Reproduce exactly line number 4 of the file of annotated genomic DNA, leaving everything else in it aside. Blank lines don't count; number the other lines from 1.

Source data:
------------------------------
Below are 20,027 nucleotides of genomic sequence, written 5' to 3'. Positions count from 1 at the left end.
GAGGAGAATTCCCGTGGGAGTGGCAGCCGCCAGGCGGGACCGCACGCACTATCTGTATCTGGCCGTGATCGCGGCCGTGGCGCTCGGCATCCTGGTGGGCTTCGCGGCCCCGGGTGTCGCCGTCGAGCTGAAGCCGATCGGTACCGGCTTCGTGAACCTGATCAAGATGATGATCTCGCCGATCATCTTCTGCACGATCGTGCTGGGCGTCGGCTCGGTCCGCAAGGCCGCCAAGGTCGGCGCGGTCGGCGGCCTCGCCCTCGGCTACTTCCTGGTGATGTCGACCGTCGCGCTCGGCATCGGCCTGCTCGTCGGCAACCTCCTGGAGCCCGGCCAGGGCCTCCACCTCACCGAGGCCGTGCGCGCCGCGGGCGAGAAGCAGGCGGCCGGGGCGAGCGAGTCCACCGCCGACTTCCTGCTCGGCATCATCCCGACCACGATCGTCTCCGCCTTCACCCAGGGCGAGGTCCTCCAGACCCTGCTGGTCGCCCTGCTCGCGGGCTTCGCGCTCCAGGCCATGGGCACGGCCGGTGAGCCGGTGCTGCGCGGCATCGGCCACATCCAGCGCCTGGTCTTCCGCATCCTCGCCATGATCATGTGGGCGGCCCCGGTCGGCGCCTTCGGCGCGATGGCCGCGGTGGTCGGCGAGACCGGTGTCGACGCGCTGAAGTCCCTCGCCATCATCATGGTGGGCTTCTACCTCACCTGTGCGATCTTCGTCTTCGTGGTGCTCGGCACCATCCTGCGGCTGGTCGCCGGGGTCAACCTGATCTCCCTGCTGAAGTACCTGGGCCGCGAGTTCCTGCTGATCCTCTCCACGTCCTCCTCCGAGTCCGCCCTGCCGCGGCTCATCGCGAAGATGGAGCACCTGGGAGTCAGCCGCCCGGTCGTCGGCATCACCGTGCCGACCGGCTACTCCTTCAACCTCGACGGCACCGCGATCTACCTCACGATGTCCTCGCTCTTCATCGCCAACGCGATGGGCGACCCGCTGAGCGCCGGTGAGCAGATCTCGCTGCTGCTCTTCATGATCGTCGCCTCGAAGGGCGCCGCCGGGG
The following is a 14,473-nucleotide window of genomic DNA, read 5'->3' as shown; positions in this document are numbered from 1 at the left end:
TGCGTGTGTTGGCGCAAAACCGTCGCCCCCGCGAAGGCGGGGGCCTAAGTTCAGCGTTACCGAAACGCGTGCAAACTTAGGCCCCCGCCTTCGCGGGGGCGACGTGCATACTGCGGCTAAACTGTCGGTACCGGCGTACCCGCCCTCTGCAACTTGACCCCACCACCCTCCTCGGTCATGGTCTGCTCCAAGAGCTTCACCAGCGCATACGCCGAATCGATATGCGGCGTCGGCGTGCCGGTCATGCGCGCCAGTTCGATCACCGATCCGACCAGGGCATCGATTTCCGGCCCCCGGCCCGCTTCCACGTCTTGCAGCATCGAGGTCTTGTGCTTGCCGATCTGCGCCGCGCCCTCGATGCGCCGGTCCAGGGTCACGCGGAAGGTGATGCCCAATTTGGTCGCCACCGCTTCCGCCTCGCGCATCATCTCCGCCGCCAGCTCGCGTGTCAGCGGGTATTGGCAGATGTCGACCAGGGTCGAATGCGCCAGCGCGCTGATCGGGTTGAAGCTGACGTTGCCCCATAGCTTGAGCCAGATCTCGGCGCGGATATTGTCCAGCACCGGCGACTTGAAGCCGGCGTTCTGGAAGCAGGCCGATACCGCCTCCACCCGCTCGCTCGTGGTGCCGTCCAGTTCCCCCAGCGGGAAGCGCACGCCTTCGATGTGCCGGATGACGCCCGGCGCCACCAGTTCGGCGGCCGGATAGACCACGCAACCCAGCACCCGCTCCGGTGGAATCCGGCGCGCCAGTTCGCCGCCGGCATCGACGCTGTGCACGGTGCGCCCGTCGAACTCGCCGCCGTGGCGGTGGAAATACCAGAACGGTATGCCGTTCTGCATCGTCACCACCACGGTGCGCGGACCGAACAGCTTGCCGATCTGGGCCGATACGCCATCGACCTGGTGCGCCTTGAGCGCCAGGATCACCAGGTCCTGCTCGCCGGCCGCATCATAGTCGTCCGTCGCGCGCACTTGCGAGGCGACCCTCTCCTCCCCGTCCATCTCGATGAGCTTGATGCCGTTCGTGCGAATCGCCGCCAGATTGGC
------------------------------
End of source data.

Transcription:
TGCGTGTGTTGGCGCAAAACCGTCGCCCCCGCGAAGGCGGGGGCCTAAGTTCAGCGTTACCGAAACGCGTGCAAACTTAGGCCCCCGCCTTCGCGGGGGCGACGTGCATACTGCGGCTAAACTGTCGGTACCGGCGTACCCGCCCTCTGCAACTTGACCCCACCACCCTCCTCGGTCATGGTCTGCTCCAAGAGCTTCACCAGCGCATACGCCGAATCGATATGCGGCGTCGGCGTGCCGGTCATGCGCGCCAGTTCGATCACCGATCCGACCAGGGCATCGATTTCCGGCCCCCGGCCCGCTTCCACGTCTTGCAGCATCGAGGTCTTGTGCTTGCCGATCTGCGCCGCGCCCTCGATGCGCCGGTCCAGGGTCACGCGGAAGGTGATGCCCAATTTGGTCGCCACCGCTTCCGCCTCGCGCATCATCTCCGCCGCCAGCTCGCGTGTCAGCGGGTATTGGCAGATGTCGACCAGGGTCGAATGCGCCAGCGCGCTGATCGGGTTGAAGCTGACGTTGCCCCATAGCTTGAGCCAGATCTCGGCGCGGATATTGTCCAGCACCGGCGACTTGAAGCCGGCGTTCTGGAAGCAGGCCGATACCGCCTCCACCCGCTCGCTCGTGGTGCCGTCCAGTTCCCCCAGCGGGAAGCGCACGCCTTCGATGTGCCGGATGACGCCCGGCGCCACCAGTTCGGCGGCCGGATAGACCACGCAACCCAGCACCCGCTCCGGTGGAATCCGGCGCGCCAGTTCGCCGCCGGCATCGACGCTGTGCACGGTGCGCCCGTCGAACTCGCCGCCGTGGCGGTGGAAATACCAGAACGGTATGCCGTTCTGCATCGTCACCACCACGGTGCGCGGACCGAACAGCTTGCCGATCTGGGCCGATACGCCATCGACCTGGTGCGCCTTGAGCGCCAGGATCACCAGGTCCTGCTCGCCGGCCGCATCATAGTCGTCCGTCGCGCGCACTTGCGAGGCGACCCTCTCCTCCCCGTCCATCTCGATGAGCTTGATGCCGTTCGTGCGAATCGCCGCCAGATTGGC